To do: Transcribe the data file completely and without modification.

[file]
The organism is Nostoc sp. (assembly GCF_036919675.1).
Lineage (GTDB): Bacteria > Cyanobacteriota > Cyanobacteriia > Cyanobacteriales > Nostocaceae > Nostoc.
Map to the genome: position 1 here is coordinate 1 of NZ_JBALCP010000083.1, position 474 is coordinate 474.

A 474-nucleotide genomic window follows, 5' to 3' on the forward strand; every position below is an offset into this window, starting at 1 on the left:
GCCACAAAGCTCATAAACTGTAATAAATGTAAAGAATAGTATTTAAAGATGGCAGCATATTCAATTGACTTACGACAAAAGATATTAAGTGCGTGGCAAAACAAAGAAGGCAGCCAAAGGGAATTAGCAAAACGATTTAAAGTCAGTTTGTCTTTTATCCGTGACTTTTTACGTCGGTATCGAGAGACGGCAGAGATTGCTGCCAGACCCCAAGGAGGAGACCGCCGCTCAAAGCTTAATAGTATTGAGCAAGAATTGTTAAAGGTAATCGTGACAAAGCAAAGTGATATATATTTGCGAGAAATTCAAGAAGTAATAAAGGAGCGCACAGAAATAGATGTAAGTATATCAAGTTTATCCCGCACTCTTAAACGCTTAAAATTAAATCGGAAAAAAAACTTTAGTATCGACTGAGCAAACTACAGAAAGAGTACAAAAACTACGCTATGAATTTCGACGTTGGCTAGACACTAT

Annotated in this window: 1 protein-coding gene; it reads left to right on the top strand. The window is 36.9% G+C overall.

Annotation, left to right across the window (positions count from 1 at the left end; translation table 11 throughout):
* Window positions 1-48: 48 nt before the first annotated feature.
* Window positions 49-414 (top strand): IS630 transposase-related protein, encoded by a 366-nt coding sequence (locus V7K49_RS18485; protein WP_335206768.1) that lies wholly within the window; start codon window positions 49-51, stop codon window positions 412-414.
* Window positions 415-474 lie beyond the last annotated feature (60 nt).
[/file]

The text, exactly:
The organism is Nostoc sp. (assembly GCF_036919675.1).
Lineage (GTDB): Bacteria > Cyanobacteriota > Cyanobacteriia > Cyanobacteriales > Nostocaceae > Nostoc.
Map to the genome: position 1 here is coordinate 1 of NZ_JBALCP010000083.1, position 474 is coordinate 474.

A 474-nucleotide genomic window follows, 5' to 3' on the forward strand; every position below is an offset into this window, starting at 1 on the left:
GCCACAAAGCTCATAAACTGTAATAAATGTAAAGAATAGTATTTAAAGATGGCAGCATATTCAATTGACTTACGACAAAAGATATTAAGTGCGTGGCAAAACAAAGAAGGCAGCCAAAGGGAATTAGCAAAACGATTTAAAGTCAGTTTGTCTTTTATCCGTGACTTTTTACGTCGGTATCGAGAGACGGCAGAGATTGCTGCCAGACCCCAAGGAGGAGACCGCCGCTCAAAGCTTAATAGTATTGAGCAAGAATTGTTAAAGGTAATCGTGACAAAGCAAAGTGATATATATTTGCGAGAAATTCAAGAAGTAATAAAGGAGCGCACAGAAATAGATGTAAGTATATCAAGTTTATCCCGCACTCTTAAACGCTTAAAATTAAATCGGAAAAAAAACTTTAGTATCGACTGAGCAAACTACAGAAAGAGTACAAAAACTACGCTATGAATTTCGACGTTGGCTAGACACTAT

Annotated in this window: 1 protein-coding gene; it reads left to right on the top strand. The window is 36.9% G+C overall.

Annotation, left to right across the window (positions count from 1 at the left end; translation table 11 throughout):
* Window positions 1-48: 48 nt before the first annotated feature.
* Window positions 49-414 (top strand): IS630 transposase-related protein, encoded by a 366-nt coding sequence (locus V7K49_RS18485; protein WP_335206768.1) that lies wholly within the window; start codon window positions 49-51, stop codon window positions 412-414.
* Window positions 415-474 lie beyond the last annotated feature (60 nt).